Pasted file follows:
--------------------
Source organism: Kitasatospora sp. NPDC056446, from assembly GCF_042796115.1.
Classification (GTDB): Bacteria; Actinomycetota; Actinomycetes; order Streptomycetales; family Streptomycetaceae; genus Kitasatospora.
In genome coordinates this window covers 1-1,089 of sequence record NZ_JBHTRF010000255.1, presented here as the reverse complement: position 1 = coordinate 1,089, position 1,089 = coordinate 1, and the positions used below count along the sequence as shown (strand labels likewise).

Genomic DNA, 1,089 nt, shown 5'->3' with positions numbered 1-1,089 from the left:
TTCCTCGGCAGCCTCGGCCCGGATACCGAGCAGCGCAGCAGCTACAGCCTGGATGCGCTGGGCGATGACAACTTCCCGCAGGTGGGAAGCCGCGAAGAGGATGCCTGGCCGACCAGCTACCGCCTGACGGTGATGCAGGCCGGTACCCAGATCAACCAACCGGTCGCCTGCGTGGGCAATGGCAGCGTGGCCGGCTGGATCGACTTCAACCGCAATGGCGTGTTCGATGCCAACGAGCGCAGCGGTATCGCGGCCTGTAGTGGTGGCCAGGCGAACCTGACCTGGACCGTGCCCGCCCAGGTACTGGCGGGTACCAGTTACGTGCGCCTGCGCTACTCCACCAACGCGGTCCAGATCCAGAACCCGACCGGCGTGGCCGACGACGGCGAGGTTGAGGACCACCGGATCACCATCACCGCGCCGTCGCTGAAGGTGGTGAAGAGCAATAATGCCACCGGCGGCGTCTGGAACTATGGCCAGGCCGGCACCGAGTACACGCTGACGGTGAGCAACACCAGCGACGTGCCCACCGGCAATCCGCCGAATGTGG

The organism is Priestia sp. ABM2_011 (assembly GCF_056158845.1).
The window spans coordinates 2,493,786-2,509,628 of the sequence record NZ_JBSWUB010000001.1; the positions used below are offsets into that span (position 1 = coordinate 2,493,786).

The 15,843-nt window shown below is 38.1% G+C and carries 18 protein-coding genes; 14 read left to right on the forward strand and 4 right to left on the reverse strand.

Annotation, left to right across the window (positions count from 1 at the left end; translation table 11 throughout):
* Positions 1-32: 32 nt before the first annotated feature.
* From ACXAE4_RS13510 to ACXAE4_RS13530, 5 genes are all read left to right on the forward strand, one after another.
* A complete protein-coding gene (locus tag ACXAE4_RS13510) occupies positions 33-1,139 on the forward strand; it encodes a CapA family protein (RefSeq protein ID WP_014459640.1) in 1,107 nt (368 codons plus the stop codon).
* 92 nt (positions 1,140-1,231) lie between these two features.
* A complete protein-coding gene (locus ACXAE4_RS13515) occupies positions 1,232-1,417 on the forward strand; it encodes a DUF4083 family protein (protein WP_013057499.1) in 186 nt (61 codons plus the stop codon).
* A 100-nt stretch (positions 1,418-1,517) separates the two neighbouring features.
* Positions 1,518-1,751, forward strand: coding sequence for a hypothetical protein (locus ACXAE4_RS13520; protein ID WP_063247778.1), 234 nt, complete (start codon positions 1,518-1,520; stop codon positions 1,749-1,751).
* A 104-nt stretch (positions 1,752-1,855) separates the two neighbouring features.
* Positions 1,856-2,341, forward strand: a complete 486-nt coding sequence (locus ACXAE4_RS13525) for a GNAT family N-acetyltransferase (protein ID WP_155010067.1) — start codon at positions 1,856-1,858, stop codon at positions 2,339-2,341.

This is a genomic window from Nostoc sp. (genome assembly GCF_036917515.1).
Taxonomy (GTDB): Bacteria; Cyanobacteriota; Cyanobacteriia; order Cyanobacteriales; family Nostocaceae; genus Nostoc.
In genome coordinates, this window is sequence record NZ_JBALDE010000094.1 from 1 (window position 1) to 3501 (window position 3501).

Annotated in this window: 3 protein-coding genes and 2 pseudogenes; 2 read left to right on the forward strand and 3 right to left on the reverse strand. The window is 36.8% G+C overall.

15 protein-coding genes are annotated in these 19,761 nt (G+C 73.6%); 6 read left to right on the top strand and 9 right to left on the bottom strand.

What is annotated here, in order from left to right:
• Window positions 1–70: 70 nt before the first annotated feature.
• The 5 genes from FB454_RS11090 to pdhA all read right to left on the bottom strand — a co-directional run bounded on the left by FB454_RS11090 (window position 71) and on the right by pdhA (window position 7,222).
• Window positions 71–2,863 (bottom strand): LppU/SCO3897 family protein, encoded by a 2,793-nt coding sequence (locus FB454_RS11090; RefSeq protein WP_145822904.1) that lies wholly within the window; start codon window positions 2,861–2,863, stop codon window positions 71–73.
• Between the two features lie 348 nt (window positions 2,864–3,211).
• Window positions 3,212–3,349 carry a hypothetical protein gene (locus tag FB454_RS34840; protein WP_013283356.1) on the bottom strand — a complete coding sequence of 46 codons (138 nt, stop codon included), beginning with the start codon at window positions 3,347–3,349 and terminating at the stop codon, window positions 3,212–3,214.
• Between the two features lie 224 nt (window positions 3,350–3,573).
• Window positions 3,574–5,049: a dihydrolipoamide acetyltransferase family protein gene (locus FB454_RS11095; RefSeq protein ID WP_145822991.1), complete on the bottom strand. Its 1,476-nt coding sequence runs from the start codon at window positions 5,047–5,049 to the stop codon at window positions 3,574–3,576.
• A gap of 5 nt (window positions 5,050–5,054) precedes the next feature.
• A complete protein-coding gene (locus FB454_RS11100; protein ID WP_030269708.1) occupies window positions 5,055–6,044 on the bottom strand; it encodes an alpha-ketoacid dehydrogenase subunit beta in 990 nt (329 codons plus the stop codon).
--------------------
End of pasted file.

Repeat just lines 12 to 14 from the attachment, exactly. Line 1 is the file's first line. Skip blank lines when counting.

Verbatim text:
* A complete protein-coding gene (locus tag ACXAE4_RS13510) occupies positions 33-1,139 on the forward strand; it encodes a CapA family protein (RefSeq protein ID WP_014459640.1) in 1,107 nt (368 codons plus the stop codon).
* 92 nt (positions 1,140-1,231) lie between these two features.
* A complete protein-coding gene (locus ACXAE4_RS13515) occupies positions 1,232-1,417 on the forward strand; it encodes a DUF4083 family protein (protein WP_013057499.1) in 186 nt (61 codons plus the stop codon).